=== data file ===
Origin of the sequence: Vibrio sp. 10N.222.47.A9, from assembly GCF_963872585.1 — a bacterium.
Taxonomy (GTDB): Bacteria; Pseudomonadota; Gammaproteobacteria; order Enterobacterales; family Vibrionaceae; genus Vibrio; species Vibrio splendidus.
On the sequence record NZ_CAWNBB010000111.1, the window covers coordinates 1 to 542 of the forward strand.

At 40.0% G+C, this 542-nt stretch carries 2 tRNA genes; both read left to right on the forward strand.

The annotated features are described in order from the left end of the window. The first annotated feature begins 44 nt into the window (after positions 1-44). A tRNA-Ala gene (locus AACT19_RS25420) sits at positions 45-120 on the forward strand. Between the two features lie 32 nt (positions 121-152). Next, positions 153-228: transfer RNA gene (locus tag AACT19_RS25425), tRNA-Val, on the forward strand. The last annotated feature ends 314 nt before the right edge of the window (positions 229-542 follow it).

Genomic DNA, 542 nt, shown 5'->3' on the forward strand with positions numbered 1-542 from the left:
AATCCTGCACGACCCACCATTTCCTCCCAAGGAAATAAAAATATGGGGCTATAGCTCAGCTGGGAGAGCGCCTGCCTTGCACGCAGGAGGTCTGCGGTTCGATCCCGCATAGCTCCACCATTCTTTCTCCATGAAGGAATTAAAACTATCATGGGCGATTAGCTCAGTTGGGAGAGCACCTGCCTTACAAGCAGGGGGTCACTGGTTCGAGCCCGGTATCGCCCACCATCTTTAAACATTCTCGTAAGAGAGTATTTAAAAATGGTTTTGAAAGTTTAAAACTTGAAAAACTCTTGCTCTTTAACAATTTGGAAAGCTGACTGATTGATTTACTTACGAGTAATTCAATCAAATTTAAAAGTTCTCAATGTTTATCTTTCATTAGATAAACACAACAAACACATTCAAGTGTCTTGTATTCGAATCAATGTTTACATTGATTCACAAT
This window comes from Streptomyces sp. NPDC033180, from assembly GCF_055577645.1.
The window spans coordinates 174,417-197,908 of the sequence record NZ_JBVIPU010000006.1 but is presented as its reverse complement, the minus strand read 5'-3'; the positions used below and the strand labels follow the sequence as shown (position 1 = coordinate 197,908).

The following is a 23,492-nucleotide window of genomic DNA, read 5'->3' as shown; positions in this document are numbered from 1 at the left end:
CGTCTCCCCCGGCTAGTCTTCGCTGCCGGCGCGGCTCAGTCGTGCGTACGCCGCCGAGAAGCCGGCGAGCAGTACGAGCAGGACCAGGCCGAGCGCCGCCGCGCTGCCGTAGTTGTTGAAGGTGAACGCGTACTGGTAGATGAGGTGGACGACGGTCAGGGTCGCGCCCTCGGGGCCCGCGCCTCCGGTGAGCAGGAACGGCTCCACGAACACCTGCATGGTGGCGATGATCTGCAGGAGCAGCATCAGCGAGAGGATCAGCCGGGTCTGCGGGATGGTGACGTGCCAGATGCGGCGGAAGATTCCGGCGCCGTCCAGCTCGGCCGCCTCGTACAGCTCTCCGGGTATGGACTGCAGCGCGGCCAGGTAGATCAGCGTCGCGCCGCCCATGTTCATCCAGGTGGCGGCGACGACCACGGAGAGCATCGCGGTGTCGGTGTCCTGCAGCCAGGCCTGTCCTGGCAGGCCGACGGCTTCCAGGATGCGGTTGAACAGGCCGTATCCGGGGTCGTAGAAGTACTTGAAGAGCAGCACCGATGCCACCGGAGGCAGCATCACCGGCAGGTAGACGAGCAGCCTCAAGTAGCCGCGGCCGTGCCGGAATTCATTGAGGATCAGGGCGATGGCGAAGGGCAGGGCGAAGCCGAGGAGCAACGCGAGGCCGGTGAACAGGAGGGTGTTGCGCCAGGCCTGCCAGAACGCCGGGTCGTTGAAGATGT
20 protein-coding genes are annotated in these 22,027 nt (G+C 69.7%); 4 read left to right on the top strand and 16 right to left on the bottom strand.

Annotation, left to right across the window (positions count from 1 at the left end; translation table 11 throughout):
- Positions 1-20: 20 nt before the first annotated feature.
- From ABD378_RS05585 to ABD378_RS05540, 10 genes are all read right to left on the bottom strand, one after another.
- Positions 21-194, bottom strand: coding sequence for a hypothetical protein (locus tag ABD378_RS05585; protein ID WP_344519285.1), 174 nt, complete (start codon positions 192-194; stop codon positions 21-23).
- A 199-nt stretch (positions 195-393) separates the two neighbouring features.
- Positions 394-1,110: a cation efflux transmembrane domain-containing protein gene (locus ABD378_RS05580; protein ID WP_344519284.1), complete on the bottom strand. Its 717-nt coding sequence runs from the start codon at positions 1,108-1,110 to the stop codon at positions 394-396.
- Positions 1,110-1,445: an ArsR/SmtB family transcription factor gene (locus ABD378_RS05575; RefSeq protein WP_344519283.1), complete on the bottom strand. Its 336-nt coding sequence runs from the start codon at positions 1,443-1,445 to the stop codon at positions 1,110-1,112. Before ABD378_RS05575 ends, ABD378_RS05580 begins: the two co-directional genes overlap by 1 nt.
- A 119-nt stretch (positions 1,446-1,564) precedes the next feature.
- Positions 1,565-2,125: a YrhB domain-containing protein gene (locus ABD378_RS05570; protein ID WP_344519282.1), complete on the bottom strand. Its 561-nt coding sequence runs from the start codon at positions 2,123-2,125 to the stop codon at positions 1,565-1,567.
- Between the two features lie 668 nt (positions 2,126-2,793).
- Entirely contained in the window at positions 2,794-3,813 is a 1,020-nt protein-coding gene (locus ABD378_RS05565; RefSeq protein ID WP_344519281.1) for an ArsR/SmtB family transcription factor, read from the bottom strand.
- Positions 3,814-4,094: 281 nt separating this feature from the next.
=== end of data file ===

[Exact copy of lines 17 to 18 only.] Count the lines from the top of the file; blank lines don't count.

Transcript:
- A 199-nt stretch (positions 195-393) separates the two neighbouring features.
- Positions 394-1,110: a cation efflux transmembrane domain-containing protein gene (locus ABD378_RS05580; protein ID WP_344519284.1), complete on the bottom strand. Its 717-nt coding sequence runs from the start codon at positions 1,108-1,110 to the stop codon at positions 394-396.